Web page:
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Could somebody help me to answer the following question?

Let $f:R_+ \rightarrow R_+$ be a nonindentically zero, nondecreasing, continuous, concave function with $f(0)=0$. Do we have that for any $s,t \in [0,1]$,

$$f(x)f(stx)\leq f(sx)f(tx), \quad \forall x \geq 0.$$

or equivalently, do we have that for any $t\in (0,1)$, $\frac{f(x)}{f(tx)}$ is nonincreasing on $x >0$.

Thanks!

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5 Answers 5

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The answer is no.

Mikael de la Salle has given a counterexample. In a more general setting, the necessary and sufficient condition for the inequality to hold is $g = \log \circ f \circ \exp$ is concave. The inequality can be rewritten into $g(y) + g(a + b + u) \le g(a + y) + g(b + y)$, where $y = \log x$, $a = \log s \le 0$ and $b = \log t \le 0$. This is precisely the necessary and sufficient condition for concavity of $\log \circ f \circ \exp$, which is certainly not the same as concavity of $f$.

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The answer is no.

For a counter-example, consider the piecewise affine function defined by $f(x)=x$ for $0 \leq x \leq 1$ and $f(x)=(x+1)/2$ for $x>1$. Take $x=4$, $s=t=1/2$. Then $f(x) f(stx)= 2.5$ and $f(sx)f(tx)=2.25$.

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I just got the proof by myself.

Without loss of generality, we assume $f$ is continuously differentiable. Otherwise, one can use the smoothing technique.

Notice that $$\left(\frac{f(x)}{f(tx)}\right)' = \frac{f'(x)f(tx)-tf(x)f'(tx)}{f^2(tx)}.$$ We only need to show $$\frac{f'(x)}{f(x)} \leq \frac{tf'(tx)}{f(tx)},$$ which is just $$[(\log\circ f)(x)]'\leq [(\log \circ f)(tx)]'.$$ Thus, we only need to show the composition $\log\circ f$ is concave. This is true since $f$ is concave and positive for $x>0$. Thus we complete the proof.

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  • $\begingroup$ I just found that this proof is wrong since $[(\log\circ f)(tx)]'$ is different from $(\log\circ f)'(tx)$. So, anyone can help? Thanks! $\endgroup$
    – user11870
    May 31, 2011 at 12:43
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That $\log \circ f$ is concave follows from concavity of $\log$ and $f$ because $f$ is non-decreasing. I do not see how you could put positivity to use here.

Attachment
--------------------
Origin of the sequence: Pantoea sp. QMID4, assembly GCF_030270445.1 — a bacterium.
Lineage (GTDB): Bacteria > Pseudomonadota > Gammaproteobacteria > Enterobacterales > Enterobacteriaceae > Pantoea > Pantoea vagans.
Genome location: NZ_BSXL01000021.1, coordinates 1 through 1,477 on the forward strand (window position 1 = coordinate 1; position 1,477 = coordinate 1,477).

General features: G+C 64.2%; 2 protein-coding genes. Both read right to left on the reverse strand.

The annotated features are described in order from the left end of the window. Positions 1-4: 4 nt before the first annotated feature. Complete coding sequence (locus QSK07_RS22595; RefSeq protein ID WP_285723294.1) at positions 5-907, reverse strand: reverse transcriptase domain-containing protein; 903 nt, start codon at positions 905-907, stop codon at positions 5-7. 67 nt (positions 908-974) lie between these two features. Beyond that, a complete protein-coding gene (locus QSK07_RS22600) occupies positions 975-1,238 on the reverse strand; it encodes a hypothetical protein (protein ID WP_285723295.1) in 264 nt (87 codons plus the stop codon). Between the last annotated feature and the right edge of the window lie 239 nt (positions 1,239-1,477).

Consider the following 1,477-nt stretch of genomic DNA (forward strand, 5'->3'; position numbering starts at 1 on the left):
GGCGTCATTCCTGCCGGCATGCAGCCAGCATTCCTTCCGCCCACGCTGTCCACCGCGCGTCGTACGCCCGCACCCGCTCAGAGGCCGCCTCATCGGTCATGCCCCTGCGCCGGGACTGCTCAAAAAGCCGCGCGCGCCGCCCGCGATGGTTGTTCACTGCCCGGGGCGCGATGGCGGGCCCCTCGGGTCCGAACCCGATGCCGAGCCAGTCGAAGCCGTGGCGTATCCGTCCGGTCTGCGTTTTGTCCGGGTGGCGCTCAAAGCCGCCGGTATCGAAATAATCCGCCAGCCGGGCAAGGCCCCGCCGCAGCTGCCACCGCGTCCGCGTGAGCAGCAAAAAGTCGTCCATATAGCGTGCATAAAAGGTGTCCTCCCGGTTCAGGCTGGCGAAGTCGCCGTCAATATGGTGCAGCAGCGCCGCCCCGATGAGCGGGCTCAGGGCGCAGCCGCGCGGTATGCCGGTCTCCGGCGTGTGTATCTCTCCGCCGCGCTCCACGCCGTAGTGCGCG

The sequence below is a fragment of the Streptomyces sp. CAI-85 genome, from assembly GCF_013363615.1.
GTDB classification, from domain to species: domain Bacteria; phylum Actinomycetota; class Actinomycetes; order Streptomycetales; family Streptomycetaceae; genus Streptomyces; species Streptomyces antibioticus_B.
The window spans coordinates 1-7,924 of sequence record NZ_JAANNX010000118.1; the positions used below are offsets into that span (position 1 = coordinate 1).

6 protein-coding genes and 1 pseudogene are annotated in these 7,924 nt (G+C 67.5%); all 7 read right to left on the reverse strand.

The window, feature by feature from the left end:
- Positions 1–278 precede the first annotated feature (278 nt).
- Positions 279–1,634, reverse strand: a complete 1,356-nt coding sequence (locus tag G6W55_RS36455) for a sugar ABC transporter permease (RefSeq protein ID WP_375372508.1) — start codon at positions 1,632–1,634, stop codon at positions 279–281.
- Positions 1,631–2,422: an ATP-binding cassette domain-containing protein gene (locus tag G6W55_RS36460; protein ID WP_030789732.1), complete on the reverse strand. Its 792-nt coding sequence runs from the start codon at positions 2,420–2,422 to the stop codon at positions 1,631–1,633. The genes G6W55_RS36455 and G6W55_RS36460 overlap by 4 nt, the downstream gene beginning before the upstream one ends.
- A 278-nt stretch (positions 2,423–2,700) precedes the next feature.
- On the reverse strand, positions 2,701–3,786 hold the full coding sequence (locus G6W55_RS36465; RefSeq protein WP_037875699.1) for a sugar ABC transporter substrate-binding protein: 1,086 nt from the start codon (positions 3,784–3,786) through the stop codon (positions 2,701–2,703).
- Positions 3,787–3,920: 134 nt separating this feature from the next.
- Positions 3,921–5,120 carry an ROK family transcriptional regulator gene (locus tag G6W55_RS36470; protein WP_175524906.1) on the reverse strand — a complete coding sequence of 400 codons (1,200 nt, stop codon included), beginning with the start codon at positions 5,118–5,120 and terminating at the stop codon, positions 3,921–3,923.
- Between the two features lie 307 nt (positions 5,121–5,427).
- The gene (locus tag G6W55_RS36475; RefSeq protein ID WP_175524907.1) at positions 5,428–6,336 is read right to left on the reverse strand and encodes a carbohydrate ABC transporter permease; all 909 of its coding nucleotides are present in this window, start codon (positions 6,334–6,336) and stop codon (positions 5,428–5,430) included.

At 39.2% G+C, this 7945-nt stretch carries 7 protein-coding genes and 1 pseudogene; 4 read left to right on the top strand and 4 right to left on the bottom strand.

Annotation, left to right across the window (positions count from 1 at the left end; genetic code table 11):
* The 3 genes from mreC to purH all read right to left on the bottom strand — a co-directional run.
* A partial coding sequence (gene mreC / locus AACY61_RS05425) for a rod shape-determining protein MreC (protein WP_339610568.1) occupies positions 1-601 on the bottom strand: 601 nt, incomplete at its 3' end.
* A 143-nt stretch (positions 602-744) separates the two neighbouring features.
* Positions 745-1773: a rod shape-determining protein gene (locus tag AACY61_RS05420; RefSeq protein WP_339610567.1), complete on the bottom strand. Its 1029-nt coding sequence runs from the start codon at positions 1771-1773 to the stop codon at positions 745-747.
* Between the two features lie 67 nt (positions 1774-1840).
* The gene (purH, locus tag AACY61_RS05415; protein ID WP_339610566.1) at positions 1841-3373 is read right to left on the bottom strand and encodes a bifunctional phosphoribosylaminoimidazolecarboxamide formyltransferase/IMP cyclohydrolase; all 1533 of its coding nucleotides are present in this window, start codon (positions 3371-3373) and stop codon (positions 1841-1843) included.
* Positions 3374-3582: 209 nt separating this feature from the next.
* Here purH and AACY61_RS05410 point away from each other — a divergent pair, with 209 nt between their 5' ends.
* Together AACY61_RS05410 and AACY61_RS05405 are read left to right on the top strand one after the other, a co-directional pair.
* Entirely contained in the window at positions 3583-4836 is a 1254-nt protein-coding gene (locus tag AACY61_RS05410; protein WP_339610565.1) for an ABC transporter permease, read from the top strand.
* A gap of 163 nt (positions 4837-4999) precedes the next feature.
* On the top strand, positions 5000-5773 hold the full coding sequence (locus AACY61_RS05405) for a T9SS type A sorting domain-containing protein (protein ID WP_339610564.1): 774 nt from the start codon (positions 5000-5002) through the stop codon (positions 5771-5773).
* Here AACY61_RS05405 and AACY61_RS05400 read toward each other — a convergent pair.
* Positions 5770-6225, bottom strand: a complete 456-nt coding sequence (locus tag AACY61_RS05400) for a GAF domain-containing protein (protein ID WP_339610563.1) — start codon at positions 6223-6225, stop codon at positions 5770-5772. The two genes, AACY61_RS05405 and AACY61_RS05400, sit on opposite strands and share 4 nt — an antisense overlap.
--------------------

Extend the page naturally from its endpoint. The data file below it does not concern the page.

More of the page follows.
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  • $\begingroup$ When you divide the inequality by f(x) or f(tx), it comes in handy. $\endgroup$ May 29, 2011 at 20:42
  • $\begingroup$ I meant that positivity of $f$ does not help in determining whether or not $log \circ f$ is concave. My answer should've been a reply to wmmiao's answer of course but I lack the permission to reply. $\endgroup$
    – anonymous
    May 30, 2011 at 9:47
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    $\begingroup$ The positivity of $f$ is just for the domain of the $\log$ function. $\endgroup$
    – user11870
    May 30, 2011 at 14:26
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We want $$f(x)f(stx)\le f(sx)f(tx)$$ for concave non-decreasing functions with $f(0) = 0$. Since we require this for every $x$ and $f$ we can assume $x = 1$, because our claim is invariant w.r.t scaling in the argument. That means $$f(1)f(st)\le f(s)f(t)$$ Now we're looking at a function $f \colon [0,1] \to \mathbb R^+$ that is continuous, thus bounded; without loss of generality again $f(1) = 1$ because our claim is invariant w.r.t scaling again (let's leave the case $f(1) = 0$ aside for a second). So we're looking at $$f(st)\le f(s)f(t)$$ for a concave non-decreasing function $f \colon [0,1] \to [0,1]$ with $f(1) = 1$.

Maybe this gets us any further?

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  • $\begingroup$ The case $f(1) = 0$ is actually irrelevant because then we'd have $f = 0$. $\endgroup$
    – anonymous
    Jun 1, 2011 at 10:36

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